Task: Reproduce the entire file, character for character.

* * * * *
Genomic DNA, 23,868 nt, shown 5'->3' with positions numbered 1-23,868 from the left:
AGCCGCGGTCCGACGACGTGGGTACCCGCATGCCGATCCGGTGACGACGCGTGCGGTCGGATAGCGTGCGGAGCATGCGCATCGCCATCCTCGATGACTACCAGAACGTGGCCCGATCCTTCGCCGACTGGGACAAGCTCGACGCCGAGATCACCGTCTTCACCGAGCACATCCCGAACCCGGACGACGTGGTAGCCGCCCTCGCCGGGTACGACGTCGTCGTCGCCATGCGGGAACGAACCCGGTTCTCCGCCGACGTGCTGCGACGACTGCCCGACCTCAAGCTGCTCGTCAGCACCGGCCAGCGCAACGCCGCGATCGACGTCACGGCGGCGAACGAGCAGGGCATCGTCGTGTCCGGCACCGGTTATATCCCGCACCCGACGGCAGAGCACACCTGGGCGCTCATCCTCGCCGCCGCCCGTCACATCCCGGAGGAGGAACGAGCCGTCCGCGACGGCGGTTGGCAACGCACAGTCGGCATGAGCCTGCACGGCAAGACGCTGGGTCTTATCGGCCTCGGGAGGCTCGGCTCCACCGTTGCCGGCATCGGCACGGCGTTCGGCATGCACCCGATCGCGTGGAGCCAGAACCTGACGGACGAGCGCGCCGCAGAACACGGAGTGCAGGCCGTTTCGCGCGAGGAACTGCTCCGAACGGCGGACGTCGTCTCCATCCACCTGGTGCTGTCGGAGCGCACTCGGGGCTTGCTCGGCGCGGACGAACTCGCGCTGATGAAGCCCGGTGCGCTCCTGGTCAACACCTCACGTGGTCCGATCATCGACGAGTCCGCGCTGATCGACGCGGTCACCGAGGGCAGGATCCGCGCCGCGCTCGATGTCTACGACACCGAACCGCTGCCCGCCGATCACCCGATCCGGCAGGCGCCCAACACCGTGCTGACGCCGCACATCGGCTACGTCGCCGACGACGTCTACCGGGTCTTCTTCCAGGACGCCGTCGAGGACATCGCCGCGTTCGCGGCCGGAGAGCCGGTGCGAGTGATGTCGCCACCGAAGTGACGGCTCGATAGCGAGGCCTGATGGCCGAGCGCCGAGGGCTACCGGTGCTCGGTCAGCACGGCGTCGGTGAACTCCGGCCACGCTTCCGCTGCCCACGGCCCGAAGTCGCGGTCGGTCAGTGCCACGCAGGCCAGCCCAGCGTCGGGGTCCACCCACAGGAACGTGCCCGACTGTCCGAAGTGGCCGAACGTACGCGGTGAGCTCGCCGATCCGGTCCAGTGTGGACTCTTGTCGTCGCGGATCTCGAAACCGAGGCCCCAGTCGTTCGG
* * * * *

Genomic DNA, 23,868 nt, shown 5'->3' with positions numbered 1-23,868 from the left:
AGCCGCGGTCCGACGACGTGGGTACCCGCATGCCGATCCGGTGACGACGCGTGCGGTCGGATAGCGTGCGGAGCATGCGCATCGCCATCCTCGATGACTACCAGAACGTGGCCCGATCCTTCGCCGACTGGGACAAGCTCGACGCCGAGATCACCGTCTTCACCGAGCACATCCCGAACCCGGACGACGTGGTAGCCGCCCTCGCCGGGTACGACGTCGTCGTCGCCATGCGGGAACGAACCCGGTTCTCCGCCGACGTGCTGCGACGACTGCCCGACCTCAAGCTGCTCGTCAGCACCGGCCAGCGCAACGCCGCGATCGACGTCACGGCGGCGAACGAGCAGGGCATCGTCGTGTCCGGCACCGGTTATATCCCGCACCCGACGGCAGAGCACACCTGGGCGCTCATCCTCGCCGCCGCCCGTCACATCCCGGAGGAGGAACGAGCCGTCCGCGACGGCGGTTGGCAACGCACAGTCGGCATGAGCCTGCACGGCAAGACGCTGGGTCTTATCGGCCTCGGGAGGCTCGGCTCCACCGTTGCCGGCATCGGCACGGCGTTCGGCATGCACCCGATCGCGTGGAGCCAGAACCTGACGGACGAGCGCGCCGCAGAACACGGAGTGCAGGCCGTTTCGCGCGAGGAACTGCTCCGAACGGCGGACGTCGTCTCCATCCACCTGGTGCTGTCGGAGCGCACTCGGGGCTTGCTCGGCGCGGACGAACTCGCGCTGATGAAGCCCGGTGCGCTCCTGGTCAACACCTCACGTGGTCCGATCATCGACGAGTCCGCGCTGATCGACGCGGTCACCGAGGGCAGGATCCGCGCCGCGCTCGATGTCTACGACACCGAACCGCTGCCCGCCGATCACCCGATCCGGCAGGCGCCCAACACCGTGCTGACGCCGCACATCGGCTACGTCGCCGACGACGTCTACCGGGTCTTCTTCCAGGACGCCGTCGAGGACATCGCCGCGTTCGCGGCCGGAGAGCCGGTGCGAGTGATGTCGCCACCGAAGTGACGGCTCGATAGCGAGGCCTGATGGCCGAGCGCCGAGGGCTACCGGTGCTCGGTCAGCACGGCGTCGGTGAACTCCGGCCACGCTTCCGCTGCCCACGGCCCGAAGTCGCGGTCGGTCAGTGCCACGCAGGCCAGCCCAGCGTCGGGGTCCACCCACAGGAACGTGCCCGACTGTCCGAAGTGGCCGAACGTACGCGGTGAGCTCGCCGATCCGGTCCAGTGTGGACTCTTGTCGTCGCGGATCTCGAAACCGAGGCCCCAGTCGTTCGG